Given that the Rellas are on track for early retirement, thanks to the military, and that they have already saved an adequate amount for the trip, with the above recommendations, I give them…
Having just been on an absolutely amazing Disney Cruise myself this spring break, my eyes lit up when I saw this request on the docket.
Whenever mouse ears are involved you can certainly expect to pay a premium and a Disney Cruise is near the top of the Disney offerings in terms of expense.
I am keeping my fingers crossed and hope that our young military doc can indeed afford this experience for her and her family as it truly will be a memorable one if it is anything like mine.
One of the things that first jumped out at me was Dr. Rella’s dilemma about continuing her medical military career for 9 more years in order to receive the coveted pension and healthcare benefits awarded at 20 years of service.
I have previously written about golden handcuffs and it seems that these are some pretty substantial ones on Dr. Rella.
In that post I mentioned that medical benefits is indeed one of the biggest carrots out there (along with pension benefits) and it may indeed be worth it to serve 9 more years to obtain them.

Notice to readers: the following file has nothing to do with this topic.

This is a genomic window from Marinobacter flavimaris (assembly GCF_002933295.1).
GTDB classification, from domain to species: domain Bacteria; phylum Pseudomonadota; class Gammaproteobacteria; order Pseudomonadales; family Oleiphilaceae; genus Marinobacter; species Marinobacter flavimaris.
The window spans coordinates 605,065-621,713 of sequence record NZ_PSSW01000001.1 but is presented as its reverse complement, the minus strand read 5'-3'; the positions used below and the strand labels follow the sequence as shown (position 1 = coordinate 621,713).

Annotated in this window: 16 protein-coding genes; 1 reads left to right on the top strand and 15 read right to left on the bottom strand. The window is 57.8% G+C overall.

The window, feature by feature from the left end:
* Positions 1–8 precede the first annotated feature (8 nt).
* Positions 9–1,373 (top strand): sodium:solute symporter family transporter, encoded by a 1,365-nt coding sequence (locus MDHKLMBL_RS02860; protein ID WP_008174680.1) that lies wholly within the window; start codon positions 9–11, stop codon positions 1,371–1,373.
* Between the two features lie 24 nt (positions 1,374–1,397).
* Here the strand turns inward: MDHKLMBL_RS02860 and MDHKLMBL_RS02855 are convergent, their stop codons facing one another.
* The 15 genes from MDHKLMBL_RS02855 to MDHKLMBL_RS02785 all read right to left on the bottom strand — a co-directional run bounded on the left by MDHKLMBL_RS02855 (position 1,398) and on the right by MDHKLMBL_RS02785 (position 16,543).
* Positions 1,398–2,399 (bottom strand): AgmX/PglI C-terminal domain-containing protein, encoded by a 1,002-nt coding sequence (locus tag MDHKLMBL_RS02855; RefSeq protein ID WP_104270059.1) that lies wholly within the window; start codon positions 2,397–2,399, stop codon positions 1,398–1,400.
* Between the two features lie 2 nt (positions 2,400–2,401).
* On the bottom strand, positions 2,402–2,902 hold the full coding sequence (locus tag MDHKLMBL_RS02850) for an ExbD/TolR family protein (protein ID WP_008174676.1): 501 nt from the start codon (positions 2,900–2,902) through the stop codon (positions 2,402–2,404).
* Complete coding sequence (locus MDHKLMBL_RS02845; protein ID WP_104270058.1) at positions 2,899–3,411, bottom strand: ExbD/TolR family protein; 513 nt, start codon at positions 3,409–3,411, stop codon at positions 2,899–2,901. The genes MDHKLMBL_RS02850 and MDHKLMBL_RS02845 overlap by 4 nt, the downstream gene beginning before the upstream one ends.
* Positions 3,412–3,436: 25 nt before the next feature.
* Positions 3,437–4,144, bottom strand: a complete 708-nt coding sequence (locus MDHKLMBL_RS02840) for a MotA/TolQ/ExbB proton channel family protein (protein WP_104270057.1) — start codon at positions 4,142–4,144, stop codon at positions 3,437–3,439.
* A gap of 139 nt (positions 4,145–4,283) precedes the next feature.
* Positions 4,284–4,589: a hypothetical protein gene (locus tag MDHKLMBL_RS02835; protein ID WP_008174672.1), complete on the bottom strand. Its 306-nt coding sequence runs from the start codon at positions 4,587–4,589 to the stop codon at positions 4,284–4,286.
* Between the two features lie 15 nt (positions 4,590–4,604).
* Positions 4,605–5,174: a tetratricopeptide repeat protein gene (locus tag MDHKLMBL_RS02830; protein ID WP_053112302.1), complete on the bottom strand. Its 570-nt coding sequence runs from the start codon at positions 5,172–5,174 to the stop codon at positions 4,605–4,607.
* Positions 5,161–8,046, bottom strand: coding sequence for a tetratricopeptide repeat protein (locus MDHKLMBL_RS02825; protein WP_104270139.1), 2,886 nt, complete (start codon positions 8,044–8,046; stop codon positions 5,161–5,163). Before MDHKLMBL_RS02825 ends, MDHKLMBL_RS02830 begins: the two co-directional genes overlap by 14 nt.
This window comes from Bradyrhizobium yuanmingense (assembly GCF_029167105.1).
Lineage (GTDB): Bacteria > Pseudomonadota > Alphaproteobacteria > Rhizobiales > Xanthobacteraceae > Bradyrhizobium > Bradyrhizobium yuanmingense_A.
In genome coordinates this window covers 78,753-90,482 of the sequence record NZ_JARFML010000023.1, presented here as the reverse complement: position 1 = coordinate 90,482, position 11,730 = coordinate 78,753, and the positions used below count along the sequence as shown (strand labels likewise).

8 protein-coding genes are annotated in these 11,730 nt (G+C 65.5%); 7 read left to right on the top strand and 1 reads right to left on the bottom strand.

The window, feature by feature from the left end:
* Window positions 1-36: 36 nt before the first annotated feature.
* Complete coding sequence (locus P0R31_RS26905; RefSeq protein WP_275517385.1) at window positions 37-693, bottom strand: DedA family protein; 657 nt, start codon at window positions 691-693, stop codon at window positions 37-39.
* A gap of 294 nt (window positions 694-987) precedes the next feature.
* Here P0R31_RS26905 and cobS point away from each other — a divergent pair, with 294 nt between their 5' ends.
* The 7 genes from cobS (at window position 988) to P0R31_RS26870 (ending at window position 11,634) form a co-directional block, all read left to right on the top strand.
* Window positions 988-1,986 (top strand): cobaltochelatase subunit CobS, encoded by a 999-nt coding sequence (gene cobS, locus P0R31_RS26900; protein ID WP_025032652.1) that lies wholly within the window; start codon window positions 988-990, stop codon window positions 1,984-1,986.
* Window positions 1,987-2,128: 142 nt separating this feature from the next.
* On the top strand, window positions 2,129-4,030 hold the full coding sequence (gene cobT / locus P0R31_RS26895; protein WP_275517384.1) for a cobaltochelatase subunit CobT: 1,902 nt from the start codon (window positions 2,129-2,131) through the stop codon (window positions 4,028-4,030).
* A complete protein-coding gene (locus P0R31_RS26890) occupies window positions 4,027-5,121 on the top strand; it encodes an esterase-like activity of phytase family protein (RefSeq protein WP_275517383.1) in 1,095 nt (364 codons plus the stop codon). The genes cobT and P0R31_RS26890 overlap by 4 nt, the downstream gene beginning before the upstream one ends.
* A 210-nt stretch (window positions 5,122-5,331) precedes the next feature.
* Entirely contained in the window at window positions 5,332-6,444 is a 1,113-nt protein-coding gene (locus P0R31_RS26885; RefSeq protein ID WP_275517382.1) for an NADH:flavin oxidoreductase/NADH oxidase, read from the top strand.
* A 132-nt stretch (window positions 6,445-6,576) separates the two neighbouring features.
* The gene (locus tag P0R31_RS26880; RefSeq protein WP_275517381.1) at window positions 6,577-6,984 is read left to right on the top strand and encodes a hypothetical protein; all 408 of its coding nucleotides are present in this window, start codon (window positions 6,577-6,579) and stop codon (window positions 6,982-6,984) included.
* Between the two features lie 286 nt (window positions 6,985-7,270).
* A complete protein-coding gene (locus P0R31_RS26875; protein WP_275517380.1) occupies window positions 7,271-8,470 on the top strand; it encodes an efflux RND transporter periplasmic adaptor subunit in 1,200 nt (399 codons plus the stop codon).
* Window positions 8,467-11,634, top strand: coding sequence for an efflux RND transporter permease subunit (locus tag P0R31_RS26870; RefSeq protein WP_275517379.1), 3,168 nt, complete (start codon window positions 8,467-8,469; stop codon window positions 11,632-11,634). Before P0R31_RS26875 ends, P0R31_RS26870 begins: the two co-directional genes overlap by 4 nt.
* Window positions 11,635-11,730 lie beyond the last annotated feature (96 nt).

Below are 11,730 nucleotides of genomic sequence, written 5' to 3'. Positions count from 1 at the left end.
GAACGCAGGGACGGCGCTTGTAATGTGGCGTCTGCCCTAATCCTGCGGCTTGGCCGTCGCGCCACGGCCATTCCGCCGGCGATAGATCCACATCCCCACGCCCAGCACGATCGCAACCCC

I am hoping the good doctor can extend her military career 9 more years and have thus based my opinion on her reaching these financial rewards.
Dr. Rella is way ahead of where I was at that stage as I was still heavily in debt (with a negative net worth of around $845k at the age of 36).
The fact that her family is debt free is remarkable and further highlights some of the benefits of a military career in medicine.
Now on to the financials…
This experience will cost $20k, taken directly from her savings of $149k, leaving a balance of $129k.
Given her current $140k annual living expenses, this still leaves a healthy 11 month emergency fund buffer.
Assuming that she can make it to the coveted 20 year mark of military service, the pension of $74k/year will be a HUGE safety net going forward.
Given the desired $100k/year spending allowance in retirement means that non-military income sources only need to provide an additional $26k/year.
Thus at retirement this family requires just $650k of income producing assets to hit this mark (using the 4% safe withdrawal guideline).
Given that Dr. Rella already has retirement and brokerage assets exceeding this value ($716k) means that any additional savings moving forward will only increase the margin of safety for retirement as well as give the ability to just cash flow her desired additional expenses such as wedding contributions for her kids.
I do agree with Johanna that Dr. Rella needs to have adequate life and disability insurance in place to provide adequate protection for her family in case the unexpected or unthinkable happens.
Johanna: Thumbs up – and a hearty thank you for your service
Xrayvsn: A salute and thumbs up. Thank you for your service.